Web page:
Women underpaid $1.3 billion in super over a year

Australian women were underpaid $1.3 billion in superannuation over 12 months thanks to a little-known law from the 1990s.

About one in five women did not receive the full amount of superannuation owed to them in the 2019-2020 financial year, according to a new report from Industry Super.

One in four women aged 20-39 lost an average of $1110 and just under 40 per cent of younger women earning less than $25,000 a year lost about $570.

It said about a quarter of women in female-dominated industries like aged care and personal services are underpaid by up to $40,000 over their lifetime, equivalent to about 10 per cent of savings.

The report attributes the shortfall to a law introduced in the 1990s that allows employers to pay super quarterly rather than with each pay cycle.

While many employers pay more frequently than that, organisations that do not can cost employees more in the long term if superannuation contributions go missing.

Workers then lose returns on that money, which would have compounded over time.

While super underpayments can impact anyone, the report argues it is felt more acutely by women as losing out on money at the start of their careers can have a greater impact in the long run.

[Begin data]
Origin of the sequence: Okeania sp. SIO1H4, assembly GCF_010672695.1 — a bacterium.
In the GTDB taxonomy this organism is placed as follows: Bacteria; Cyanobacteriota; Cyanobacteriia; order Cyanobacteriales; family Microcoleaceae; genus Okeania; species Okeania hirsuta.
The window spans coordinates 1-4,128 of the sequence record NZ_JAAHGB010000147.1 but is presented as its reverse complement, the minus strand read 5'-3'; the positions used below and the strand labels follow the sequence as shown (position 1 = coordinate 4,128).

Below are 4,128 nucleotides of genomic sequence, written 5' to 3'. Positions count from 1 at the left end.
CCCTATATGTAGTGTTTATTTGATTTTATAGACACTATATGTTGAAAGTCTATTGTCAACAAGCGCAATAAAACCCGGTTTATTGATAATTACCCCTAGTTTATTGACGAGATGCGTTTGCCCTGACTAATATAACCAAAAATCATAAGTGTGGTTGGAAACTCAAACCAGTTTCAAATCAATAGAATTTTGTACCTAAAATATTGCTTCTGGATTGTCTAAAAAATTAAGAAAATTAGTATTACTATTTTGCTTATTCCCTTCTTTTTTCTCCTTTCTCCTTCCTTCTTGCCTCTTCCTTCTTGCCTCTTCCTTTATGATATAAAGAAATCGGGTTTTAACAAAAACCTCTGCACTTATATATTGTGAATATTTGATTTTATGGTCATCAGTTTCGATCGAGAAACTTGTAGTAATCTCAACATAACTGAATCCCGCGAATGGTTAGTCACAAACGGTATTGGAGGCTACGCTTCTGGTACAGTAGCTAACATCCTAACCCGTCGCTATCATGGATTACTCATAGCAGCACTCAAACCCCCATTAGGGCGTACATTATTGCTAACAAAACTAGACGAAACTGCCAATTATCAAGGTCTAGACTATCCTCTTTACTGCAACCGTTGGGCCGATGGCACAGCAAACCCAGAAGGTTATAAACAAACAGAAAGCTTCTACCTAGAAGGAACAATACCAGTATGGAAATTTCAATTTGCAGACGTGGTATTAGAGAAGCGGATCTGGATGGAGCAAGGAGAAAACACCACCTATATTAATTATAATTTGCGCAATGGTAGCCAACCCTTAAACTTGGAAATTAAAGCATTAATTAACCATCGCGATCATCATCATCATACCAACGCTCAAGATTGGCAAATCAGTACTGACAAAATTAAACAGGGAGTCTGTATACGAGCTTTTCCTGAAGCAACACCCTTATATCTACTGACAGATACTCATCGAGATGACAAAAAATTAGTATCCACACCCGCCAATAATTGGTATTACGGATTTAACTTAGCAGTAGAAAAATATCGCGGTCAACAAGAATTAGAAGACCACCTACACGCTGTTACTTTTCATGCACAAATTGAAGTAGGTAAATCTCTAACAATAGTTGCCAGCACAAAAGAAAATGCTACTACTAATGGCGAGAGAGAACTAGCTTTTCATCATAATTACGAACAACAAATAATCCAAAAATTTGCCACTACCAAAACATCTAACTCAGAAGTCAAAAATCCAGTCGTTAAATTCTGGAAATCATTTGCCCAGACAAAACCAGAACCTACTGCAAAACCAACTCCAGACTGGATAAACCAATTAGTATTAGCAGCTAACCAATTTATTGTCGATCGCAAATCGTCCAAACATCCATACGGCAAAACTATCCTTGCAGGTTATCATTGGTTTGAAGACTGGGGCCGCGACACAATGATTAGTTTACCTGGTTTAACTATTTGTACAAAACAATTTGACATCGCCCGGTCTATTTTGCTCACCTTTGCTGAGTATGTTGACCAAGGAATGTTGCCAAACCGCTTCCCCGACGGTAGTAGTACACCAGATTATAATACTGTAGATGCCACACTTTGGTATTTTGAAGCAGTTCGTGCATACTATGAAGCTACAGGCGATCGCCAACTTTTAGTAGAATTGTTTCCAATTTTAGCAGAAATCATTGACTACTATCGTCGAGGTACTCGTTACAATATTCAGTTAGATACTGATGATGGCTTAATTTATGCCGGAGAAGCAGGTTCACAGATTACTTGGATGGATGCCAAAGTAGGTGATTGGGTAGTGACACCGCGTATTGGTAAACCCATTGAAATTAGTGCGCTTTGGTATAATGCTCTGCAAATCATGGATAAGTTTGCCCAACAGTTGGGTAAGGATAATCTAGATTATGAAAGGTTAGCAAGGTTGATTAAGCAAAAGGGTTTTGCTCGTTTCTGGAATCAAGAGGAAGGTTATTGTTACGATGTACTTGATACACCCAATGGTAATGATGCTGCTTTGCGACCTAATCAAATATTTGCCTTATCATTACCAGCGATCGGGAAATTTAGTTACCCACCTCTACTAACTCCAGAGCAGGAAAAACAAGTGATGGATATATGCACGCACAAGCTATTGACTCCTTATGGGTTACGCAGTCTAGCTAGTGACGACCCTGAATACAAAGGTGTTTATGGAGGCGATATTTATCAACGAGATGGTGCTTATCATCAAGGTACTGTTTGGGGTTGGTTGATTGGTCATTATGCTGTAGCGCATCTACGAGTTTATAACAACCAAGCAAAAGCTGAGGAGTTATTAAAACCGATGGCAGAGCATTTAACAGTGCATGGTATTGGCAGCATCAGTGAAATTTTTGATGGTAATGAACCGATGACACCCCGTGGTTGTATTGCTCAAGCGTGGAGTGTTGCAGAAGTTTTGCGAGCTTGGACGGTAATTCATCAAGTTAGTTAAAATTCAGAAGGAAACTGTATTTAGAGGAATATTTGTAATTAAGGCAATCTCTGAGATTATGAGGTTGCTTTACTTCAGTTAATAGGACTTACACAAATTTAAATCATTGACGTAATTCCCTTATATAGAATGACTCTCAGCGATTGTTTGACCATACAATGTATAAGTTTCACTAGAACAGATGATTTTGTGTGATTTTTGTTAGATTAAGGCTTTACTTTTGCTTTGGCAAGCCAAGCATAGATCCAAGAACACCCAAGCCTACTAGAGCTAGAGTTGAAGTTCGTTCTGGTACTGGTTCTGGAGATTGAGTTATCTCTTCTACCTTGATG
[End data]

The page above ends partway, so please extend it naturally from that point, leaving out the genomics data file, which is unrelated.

Women retire with about a third less super than men on average, which can be attributed to a range of factors including maternity leave, longer stints of part-time work and the gender pay gap.

The $1.3 billion lost in 2019/20 was less than the $1.6 billion lost the previous year, however the report attributes that to government assistance paid at the start of the pandemic rather than reforms targeting unpaid super.

Clerical and administrative workers, professional workers and personal services workers in industries like childcare, aged care and nursing were most likely to be underpaid.

The report says even if super contributions appear on a payslip, that does not necessarily mean the amount has been paid into the account.

It argues paying contributions in line with pay cycles would make it easier for workers to track their payments, which should equal 10.5 per cent of their salary, and would ultimately cost the federal government nothing.

“Mandating the payment of super with wages will benefit women immediately,” the report states.

“This change could result in an additional $300 million in super contributions flowing to women over the next four years.”


Rachael Ward
(Australian Associated Press)


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